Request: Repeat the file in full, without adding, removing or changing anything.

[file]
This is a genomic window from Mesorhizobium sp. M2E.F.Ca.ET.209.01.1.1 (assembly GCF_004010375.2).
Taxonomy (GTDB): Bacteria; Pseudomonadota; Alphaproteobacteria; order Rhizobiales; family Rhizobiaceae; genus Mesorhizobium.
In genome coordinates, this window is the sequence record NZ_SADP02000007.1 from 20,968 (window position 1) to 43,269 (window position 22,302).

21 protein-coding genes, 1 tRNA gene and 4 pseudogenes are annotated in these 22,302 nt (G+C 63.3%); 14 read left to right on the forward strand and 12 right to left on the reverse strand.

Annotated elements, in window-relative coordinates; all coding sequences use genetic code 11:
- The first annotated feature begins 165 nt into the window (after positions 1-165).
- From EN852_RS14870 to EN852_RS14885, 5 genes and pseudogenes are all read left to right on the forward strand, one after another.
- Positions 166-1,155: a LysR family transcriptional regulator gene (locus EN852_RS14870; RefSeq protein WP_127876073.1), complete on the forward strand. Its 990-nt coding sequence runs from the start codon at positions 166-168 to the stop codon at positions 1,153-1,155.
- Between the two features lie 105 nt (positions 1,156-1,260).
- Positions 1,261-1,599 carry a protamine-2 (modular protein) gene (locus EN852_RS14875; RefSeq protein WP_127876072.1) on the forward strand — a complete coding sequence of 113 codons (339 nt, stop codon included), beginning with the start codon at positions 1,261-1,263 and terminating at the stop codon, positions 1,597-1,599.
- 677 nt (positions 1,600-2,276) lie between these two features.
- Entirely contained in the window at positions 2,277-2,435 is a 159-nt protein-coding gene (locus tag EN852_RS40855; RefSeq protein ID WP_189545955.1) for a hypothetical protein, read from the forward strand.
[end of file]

This is a genomic window from Mesorhizobium sp. M2E.F.Ca.ET.209.01.1.1 (assembly GCF_004010375.2).
Taxonomy (GTDB): Bacteria; Pseudomonadota; Alphaproteobacteria; order Rhizobiales; family Rhizobiaceae; genus Mesorhizobium.
In genome coordinates, this window is the sequence record NZ_SADP02000007.1 from 20,968 (window position 1) to 43,269 (window position 22,302).

21 protein-coding genes, 1 tRNA gene and 4 pseudogenes are annotated in these 22,302 nt (G+C 63.3%); 14 read left to right on the forward strand and 12 right to left on the reverse strand.

Annotated elements, in window-relative coordinates; all coding sequences use genetic code 11:
- The first annotated feature begins 165 nt into the window (after positions 1-165).
- From EN852_RS14870 to EN852_RS14885, 5 genes and pseudogenes are all read left to right on the forward strand, one after another.
- Positions 166-1,155: a LysR family transcriptional regulator gene (locus EN852_RS14870; RefSeq protein WP_127876073.1), complete on the forward strand. Its 990-nt coding sequence runs from the start codon at positions 166-168 to the stop codon at positions 1,153-1,155.
- Between the two features lie 105 nt (positions 1,156-1,260).
- Positions 1,261-1,599 carry a protamine-2 (modular protein) gene (locus EN852_RS14875; RefSeq protein WP_127876072.1) on the forward strand — a complete coding sequence of 113 codons (339 nt, stop codon included), beginning with the start codon at positions 1,261-1,263 and terminating at the stop codon, positions 1,597-1,599.
- 677 nt (positions 1,600-2,276) lie between these two features.
- Entirely contained in the window at positions 2,277-2,435 is a 159-nt protein-coding gene (locus tag EN852_RS40855; RefSeq protein ID WP_189545955.1) for a hypothetical protein, read from the forward strand.